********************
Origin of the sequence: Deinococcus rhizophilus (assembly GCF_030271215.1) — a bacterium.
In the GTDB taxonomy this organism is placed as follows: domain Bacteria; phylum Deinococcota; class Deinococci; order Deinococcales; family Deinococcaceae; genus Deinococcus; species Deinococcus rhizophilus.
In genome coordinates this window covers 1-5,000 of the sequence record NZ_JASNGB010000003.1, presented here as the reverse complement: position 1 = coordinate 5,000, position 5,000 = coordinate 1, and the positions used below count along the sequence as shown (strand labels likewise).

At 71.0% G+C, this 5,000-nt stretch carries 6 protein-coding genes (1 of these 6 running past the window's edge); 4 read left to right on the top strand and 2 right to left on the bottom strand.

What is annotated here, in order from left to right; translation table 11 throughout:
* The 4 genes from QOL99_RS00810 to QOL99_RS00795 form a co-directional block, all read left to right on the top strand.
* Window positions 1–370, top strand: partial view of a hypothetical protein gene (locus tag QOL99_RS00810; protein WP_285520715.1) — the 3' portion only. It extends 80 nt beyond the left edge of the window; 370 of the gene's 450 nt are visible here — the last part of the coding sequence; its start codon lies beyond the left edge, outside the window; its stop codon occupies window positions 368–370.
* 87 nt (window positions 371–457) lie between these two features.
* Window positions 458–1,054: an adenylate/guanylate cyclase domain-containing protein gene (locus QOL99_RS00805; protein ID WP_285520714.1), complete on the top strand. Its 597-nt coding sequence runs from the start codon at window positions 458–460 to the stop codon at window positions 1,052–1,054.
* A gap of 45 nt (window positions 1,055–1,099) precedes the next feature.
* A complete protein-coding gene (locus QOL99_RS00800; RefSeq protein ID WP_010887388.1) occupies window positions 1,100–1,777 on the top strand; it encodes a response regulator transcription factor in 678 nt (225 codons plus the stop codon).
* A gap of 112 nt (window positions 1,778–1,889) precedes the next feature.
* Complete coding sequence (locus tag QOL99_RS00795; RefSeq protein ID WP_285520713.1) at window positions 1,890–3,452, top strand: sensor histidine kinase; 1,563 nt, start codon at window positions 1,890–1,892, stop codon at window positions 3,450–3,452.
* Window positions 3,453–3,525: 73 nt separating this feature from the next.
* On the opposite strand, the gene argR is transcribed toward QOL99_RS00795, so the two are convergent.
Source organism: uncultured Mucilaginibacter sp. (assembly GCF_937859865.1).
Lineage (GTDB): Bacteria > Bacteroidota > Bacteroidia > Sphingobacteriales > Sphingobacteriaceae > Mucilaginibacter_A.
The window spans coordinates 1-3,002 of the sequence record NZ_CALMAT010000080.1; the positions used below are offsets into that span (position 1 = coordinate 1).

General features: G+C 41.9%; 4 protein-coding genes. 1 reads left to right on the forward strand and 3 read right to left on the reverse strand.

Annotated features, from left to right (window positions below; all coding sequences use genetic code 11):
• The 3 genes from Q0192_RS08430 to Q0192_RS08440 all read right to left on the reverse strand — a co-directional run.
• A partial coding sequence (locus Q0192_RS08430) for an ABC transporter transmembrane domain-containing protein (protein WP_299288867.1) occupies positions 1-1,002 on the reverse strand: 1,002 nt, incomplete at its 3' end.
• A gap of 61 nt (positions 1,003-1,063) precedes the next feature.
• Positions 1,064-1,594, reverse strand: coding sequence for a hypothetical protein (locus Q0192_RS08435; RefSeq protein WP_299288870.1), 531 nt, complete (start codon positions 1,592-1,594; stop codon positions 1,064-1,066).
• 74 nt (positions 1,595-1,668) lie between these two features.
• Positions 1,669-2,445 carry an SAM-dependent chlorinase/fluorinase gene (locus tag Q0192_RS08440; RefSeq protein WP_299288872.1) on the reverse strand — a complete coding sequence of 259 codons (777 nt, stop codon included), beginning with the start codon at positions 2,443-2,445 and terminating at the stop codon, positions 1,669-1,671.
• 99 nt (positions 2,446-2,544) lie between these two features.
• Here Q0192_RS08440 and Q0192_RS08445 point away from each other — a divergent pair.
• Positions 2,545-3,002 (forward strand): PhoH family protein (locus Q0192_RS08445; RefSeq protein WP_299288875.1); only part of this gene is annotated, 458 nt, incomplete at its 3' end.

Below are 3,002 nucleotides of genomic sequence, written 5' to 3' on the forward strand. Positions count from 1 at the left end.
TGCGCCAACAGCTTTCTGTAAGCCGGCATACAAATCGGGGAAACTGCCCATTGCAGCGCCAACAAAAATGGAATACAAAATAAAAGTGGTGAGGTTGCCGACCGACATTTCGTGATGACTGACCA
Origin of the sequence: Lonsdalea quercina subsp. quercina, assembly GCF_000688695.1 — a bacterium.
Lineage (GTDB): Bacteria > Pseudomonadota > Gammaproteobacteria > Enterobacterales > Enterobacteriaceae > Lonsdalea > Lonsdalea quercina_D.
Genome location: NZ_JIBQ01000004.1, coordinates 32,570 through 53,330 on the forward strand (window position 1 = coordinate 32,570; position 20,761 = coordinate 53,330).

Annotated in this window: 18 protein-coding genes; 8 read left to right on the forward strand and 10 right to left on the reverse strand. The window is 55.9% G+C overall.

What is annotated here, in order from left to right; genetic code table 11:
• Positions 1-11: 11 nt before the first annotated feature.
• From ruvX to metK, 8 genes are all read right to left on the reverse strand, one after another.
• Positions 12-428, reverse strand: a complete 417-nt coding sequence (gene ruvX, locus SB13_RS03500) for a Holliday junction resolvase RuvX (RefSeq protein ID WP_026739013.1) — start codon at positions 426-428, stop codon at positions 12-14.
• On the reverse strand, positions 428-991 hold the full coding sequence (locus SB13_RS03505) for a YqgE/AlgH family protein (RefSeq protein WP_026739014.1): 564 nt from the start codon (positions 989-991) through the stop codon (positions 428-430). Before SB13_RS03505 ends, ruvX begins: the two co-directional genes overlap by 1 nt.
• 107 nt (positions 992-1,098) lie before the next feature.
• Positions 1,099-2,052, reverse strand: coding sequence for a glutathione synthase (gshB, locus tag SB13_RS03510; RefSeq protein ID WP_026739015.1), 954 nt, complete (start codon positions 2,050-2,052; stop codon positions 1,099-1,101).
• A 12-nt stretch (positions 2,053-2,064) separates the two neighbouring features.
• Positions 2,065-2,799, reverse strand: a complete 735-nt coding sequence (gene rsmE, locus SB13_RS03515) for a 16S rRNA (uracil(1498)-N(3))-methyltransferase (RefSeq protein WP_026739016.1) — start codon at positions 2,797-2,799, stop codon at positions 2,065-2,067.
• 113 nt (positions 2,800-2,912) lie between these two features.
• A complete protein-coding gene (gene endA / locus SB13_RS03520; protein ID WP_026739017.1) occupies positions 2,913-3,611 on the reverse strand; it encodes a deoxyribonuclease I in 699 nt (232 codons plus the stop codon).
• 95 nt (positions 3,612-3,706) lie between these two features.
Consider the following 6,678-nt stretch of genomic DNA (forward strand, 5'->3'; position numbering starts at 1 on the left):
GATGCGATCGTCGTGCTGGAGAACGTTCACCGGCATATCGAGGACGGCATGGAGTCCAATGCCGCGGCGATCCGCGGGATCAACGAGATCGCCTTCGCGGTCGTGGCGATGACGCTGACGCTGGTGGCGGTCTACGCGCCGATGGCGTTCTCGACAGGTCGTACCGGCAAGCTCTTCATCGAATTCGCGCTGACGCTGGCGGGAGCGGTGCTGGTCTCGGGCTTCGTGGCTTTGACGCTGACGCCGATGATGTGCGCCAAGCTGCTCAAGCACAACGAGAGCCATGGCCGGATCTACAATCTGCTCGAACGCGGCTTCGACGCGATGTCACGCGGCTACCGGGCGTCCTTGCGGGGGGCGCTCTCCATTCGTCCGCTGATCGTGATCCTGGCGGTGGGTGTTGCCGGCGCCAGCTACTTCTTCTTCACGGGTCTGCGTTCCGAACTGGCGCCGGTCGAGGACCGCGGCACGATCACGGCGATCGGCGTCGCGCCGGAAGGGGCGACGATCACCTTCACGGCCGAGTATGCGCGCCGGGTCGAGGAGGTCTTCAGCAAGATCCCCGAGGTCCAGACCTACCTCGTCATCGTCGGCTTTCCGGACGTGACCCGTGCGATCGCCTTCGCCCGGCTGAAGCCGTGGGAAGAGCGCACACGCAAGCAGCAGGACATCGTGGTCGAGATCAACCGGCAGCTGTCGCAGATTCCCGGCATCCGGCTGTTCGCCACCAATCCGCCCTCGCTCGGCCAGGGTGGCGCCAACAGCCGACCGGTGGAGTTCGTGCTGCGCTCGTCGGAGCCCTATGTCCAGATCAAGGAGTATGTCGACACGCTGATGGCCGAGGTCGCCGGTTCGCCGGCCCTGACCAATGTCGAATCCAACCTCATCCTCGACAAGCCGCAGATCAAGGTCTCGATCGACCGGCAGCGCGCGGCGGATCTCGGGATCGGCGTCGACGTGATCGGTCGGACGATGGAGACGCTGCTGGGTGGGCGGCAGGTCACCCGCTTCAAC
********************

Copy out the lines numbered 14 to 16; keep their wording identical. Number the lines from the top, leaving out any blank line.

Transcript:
* Window positions 3,453–3,525: 73 nt separating this feature from the next.
* On the opposite strand, the gene argR is transcribed toward QOL99_RS00795, so the two are convergent.
Source organism: uncultured Mucilaginibacter sp. (assembly GCF_937859865.1).